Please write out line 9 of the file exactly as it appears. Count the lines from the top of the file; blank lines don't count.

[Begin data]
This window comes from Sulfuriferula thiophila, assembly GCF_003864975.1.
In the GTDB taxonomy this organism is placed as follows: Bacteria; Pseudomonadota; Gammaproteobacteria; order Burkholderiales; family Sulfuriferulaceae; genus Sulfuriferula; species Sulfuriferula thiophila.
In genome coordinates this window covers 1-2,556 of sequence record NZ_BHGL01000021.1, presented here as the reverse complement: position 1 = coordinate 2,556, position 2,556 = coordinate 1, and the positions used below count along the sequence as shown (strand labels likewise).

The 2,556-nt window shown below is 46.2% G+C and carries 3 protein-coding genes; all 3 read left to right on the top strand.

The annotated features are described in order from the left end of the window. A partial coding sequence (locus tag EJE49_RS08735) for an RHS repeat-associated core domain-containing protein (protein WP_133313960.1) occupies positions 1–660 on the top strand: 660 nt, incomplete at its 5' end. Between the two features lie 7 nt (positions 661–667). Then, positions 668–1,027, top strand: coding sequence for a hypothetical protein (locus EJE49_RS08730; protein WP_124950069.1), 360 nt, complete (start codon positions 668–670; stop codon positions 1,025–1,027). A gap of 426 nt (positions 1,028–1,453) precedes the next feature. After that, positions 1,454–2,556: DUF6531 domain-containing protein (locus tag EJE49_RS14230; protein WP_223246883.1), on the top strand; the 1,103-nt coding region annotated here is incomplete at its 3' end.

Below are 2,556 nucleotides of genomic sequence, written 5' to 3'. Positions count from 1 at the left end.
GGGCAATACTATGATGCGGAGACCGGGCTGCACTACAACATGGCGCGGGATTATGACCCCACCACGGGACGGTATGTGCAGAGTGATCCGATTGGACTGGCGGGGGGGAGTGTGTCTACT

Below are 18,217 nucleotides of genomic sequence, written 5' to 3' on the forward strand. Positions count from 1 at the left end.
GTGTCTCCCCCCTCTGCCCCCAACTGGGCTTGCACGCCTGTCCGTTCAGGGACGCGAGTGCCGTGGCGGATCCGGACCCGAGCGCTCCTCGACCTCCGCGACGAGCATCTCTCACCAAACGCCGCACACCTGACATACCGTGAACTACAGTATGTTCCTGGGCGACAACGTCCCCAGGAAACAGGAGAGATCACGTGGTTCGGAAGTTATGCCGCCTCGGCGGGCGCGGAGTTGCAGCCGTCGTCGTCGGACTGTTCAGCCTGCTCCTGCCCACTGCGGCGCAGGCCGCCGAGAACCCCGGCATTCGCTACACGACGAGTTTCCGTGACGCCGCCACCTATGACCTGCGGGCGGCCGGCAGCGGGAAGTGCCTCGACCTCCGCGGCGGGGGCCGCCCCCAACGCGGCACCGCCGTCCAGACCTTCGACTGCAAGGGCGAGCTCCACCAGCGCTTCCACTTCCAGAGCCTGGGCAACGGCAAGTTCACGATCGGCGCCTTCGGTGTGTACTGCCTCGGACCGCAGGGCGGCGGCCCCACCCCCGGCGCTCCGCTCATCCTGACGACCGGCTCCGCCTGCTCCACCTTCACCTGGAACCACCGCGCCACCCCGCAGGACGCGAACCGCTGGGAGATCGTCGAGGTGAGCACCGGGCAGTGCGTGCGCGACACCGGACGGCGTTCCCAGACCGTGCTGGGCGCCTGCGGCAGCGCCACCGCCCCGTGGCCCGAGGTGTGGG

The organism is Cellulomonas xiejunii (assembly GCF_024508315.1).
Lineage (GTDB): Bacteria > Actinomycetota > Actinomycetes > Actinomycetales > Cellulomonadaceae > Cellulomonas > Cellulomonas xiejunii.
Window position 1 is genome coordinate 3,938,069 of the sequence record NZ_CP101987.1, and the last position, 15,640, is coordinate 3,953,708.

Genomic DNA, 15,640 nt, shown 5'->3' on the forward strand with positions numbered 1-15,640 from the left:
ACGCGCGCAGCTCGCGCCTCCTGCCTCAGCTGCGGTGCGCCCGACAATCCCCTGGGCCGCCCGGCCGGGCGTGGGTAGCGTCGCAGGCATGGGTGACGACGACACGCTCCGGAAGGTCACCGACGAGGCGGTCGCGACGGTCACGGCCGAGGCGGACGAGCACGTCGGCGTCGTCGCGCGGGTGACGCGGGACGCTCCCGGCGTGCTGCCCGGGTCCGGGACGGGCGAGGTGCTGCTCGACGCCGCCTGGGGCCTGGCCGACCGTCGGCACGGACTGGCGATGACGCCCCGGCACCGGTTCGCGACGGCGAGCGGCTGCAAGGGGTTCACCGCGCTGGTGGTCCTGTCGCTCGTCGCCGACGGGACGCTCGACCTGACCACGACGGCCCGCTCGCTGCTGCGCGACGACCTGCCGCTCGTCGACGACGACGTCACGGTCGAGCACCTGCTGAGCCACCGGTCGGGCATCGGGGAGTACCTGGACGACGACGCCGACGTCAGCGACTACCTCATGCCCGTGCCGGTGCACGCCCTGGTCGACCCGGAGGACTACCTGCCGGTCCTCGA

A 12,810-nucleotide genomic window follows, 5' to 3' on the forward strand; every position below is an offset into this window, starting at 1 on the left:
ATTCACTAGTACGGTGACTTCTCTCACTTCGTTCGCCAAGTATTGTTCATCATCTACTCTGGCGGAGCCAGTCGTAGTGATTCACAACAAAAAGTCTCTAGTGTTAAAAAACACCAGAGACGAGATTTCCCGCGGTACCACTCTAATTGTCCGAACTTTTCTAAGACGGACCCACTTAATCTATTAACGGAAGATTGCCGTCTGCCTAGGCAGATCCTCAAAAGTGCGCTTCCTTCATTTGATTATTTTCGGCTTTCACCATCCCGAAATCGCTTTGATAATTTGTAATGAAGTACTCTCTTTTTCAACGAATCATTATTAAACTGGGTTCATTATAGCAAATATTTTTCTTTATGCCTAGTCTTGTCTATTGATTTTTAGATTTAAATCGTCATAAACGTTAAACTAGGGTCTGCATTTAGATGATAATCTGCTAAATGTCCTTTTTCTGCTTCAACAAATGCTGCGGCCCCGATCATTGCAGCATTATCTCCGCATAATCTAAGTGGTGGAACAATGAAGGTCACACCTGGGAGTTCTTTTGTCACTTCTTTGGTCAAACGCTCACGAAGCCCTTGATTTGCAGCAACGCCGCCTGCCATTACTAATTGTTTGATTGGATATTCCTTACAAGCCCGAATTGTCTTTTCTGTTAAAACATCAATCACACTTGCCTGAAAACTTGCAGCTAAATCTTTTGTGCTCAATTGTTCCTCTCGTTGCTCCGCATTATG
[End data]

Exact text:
GTGTCTCCCCCCTCTGCCCCCAACTGGGCTTGCACGCCTGTCCGTTCAGGGACGCGAGTGCCGTGGCGGATCCGGACCCGAGCGCTCCTCGACCTCCGCGACGAGCATCTCTCACCAAACGCCGCACACCTGACATACCGTGAACTACAGTATGTTCCTGGGCGACAACGTCCCCAGGAAACAGGAGAGATCACGTGGTTCGGAAGTTATGCCGCCTCGGCGGGCGCGGAGTTGCAGCCGTCGTCGTCGGACTGTTCAGCCTGCTCCTGCCCACTGCGGCGCAGGCCGCCGAGAACCCCGGCATTCGCTACACGACGAGTTTCCGTGACGCCGCCACCTATGACCTGCGGGCGGCCGGCAGCGGGAAGTGCCTCGACCTCCGCGGCGGGGGCCGCCCCCAACGCGGCACCGCCGTCCAGACCTTCGACTGCAAGGGCGAGCTCCACCAGCGCTTCCACTTCCAGAGCCTGGGCAACGGCAAGTTCACGATCGGCGCCTTCGGTGTGTACTGCCTCGGACCGCAGGGCGGCGGCCCCACCCCCGGCGCTCCGCTCATCCTGACGACCGGCTCCGCCTGCTCCACCTTCACCTGGAACCACCGCGCCACCCCGCAGGACGCGAACCGCTGGGAGATCGTCGAGGTGAGCACCGGGCAGTGCGTGCGCGACACCGGACGGCGTTCCCAGACCGTGCTGGGCGCCTGCGGCAGCGCCACCGCCCCGTGGCCCGAGGTGTGGG